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The Best Escapist Fiction To Distance Yourself From The World

im电竞官网-Learn from a different reality via one of these transporting books

escapist fiction

im电竞官网-There is a very good case for not turning away from the news right now, and for looking at things that pull you out of your comfort zone and make you see the world differently. That said, there are ways to do this that don't involve endlessly scrolling on your phone and instead seeking out experiences unlike your own in the pages of a book.

No form of escapism is more pure than a book, whose pages can pull you to the other side of the world and plant you in the middle of a stranger's life. Should you wish to escape reality for a while, these works offer distance from the familiar: whether that is another point in history, a different country to your own, or a point of view that feels more exciting than the here and now.

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1 An American Marriage by Tayari Jones
an american marriage

im电竞官网-An unjust incarceration tears African-American newlyweds Celestial and Roy apart, leading to her finding comfort from her solitude in his best friend Andre. Jones' story is powerfully magnetic in drawing you into the lives of these people, showing the thousands of ripples that a wrongful conviction can have on people's lives and the will it takes to persevere under an unjust system.

2 Exciting Times by Naoise Dolan
exciting times

Set in present day Hong Kong, Exciting Times catalogues the familiar yet strange world that ex-pat English teacher Ava finds herself in; a playground for bankers like her love interest Julian and intriguing new friend Edith. Told from a perspective deep inside Ava's mind. Dolan's caustic humour questions the ridiculousness of friendships, relationships, technology and so many other aspects of modern life.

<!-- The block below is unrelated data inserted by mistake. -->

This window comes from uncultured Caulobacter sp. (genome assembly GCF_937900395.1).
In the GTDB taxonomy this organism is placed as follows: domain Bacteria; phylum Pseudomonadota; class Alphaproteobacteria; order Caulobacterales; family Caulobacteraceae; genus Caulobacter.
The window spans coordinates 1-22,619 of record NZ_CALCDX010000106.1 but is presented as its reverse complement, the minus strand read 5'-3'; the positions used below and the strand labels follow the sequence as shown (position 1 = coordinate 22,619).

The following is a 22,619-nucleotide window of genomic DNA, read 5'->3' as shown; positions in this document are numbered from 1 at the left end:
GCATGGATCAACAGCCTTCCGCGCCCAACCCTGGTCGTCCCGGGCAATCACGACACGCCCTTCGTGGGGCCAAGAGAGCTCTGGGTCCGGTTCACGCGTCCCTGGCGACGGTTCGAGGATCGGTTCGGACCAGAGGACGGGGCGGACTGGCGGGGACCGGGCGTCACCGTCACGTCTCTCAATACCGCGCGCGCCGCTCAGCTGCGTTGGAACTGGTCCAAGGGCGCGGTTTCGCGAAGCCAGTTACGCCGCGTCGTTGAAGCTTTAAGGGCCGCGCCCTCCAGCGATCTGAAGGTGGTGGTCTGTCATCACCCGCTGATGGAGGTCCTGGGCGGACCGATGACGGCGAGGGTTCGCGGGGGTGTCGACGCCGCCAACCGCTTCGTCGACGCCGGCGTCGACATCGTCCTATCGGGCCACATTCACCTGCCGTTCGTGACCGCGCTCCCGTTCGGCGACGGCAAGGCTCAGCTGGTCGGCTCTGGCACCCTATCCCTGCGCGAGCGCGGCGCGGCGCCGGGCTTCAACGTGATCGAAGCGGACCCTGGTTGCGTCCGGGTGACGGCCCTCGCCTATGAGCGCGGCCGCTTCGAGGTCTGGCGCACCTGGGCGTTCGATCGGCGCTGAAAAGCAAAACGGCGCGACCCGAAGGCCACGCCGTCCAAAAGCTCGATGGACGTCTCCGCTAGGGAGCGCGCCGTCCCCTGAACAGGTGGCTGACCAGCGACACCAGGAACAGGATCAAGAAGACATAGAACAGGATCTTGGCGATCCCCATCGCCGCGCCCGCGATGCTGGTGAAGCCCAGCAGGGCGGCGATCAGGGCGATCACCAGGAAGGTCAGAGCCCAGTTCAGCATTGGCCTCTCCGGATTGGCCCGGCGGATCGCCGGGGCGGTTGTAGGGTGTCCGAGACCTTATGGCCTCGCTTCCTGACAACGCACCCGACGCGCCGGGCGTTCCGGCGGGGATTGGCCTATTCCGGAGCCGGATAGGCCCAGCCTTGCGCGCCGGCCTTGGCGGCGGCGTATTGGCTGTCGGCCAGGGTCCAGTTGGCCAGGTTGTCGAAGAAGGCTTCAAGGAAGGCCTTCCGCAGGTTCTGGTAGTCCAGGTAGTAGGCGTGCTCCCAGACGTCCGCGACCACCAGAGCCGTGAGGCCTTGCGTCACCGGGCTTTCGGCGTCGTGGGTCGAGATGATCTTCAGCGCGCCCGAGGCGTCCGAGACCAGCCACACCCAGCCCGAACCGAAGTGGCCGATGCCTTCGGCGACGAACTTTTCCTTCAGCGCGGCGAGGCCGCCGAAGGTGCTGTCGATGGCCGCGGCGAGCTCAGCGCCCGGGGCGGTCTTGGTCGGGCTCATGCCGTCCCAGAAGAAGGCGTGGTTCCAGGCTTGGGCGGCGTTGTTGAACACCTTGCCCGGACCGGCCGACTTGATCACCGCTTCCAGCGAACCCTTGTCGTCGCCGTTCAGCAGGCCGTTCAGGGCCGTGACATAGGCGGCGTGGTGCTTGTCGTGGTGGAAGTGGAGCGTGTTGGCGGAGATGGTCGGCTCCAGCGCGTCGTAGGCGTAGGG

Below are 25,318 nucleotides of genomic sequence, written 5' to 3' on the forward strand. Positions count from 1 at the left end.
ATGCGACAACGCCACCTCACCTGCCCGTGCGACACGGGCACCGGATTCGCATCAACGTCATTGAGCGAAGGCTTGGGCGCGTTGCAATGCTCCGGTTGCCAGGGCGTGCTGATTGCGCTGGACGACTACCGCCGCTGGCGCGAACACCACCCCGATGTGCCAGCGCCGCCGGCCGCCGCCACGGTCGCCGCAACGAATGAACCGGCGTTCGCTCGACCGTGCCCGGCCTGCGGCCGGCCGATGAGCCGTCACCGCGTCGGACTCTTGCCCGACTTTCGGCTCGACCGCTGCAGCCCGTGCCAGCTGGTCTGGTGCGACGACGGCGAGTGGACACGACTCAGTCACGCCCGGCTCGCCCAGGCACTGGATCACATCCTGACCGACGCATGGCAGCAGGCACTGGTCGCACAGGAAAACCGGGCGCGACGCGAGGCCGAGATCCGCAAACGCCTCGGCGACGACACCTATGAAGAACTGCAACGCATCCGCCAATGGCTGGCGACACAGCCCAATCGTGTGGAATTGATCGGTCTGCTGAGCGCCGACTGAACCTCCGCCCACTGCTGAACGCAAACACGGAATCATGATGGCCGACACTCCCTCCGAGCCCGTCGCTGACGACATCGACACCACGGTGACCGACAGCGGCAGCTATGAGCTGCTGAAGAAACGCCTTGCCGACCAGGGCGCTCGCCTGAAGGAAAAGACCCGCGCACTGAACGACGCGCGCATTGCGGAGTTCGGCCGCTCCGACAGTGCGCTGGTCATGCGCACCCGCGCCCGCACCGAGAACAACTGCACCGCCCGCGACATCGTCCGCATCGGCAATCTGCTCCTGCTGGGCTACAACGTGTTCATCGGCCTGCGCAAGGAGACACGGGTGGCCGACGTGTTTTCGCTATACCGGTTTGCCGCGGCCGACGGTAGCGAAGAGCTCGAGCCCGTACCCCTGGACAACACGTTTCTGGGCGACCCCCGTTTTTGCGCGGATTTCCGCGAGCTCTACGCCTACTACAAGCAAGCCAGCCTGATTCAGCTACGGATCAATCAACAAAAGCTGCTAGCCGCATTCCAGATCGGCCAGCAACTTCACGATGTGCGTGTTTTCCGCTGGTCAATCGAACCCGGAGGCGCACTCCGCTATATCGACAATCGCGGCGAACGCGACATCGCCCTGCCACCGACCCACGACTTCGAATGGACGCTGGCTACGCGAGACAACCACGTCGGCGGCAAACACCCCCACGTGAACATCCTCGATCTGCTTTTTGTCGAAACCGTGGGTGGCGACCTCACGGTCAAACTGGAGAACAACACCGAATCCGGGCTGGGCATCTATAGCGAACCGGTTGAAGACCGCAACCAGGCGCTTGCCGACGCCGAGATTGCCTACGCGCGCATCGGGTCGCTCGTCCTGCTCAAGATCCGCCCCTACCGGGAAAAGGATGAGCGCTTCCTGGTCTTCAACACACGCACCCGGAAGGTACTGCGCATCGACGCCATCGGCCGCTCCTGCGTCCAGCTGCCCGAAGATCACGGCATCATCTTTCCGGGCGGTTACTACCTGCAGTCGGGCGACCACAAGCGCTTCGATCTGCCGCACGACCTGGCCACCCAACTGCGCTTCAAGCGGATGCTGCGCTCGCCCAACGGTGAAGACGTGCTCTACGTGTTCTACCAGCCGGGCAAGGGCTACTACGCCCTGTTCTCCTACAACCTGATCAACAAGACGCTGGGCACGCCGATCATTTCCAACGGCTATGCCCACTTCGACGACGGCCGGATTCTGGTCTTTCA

3 Go Tell It On The Mountain by James Baldwin
james baldwin

The first novel from illustrious American novelist James Baldwin reckons with his own religious upbringing during the Thirties in Harlem, New York City. Like Baldwin, his protagonist Johnny Grimes struggles with living in the shadow of his abusive father, a simmering resentment that burns on the page in this intense novel which captures loneliness and deprivation so eloquently.

4 Call Me By Your Name by André Aciman

The film adaptation might have shot Aciman's novel, and star Timothée Chalamet, to fame, but the original material is well worth seeking out for its truly transportive prose. The story follows Elio, a precocious teenager spending the summer with his family in rural Italy where he falls for an older graduate student who comes to work with his father. A love story which makes you feel like you've had a summer romance in the sun-drenched fields of Italy by the last page.

5 The Vanishing Half by Brit Bennett
vanishing half

New York Times best-selling author Brit Bennett tells the story of two identical twins who grow up in the South together, their lives later diverging when one lives with her black daughter in the same town while the other passes for white. The Vanishing Half im电竞官网-shows how a road can fork in two starkly different directions, how our appearance is what society judges us on and how the lives before us come to define our own.

6 Freedom by Jonathan Franzen
Franzen Freedom

im电竞官网-Set in a gentrifying St. Paul, Minnesota, the location of this sprawling Franzen novel may not be that transportive, but the amount of life it captures makes you feel as though you've experienced 30 years after reading it. It follows Walter and Patty Berglund, as well as their children and good friend Richard Katz, zoning in on their extended family to examine the petty resentments and missed chances of life.

7 Freshwater by Akwaeke Emezi
Freshwater book

This remarkable debut novel follows Ada who, 'was born with one foot on the other side', as she grows up in Ezemi's native Nigeria. Freshwater looks at the Igbo idea of 'ogbanjeim电竞官网-' – a word which refers to a hostile spirit born into a human body. As such, the book fuses together fairytale – where the wild creatures are the spirits inside Ada – and the very real traumas of being a trans Nigerian writer.

8 Fleishman Is In Trouble by Taffy Brodesser-Akner
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Reading the New York Times writer's debut novel feels like falling into the upturned life of Dr Toby Fleishman, watching as he flounders after his wife vanishes, leaving him with his two children. Fleishman Is In Trouble masquerades as a fun but compulsive summer read, before revealing that something more sinister was there all along.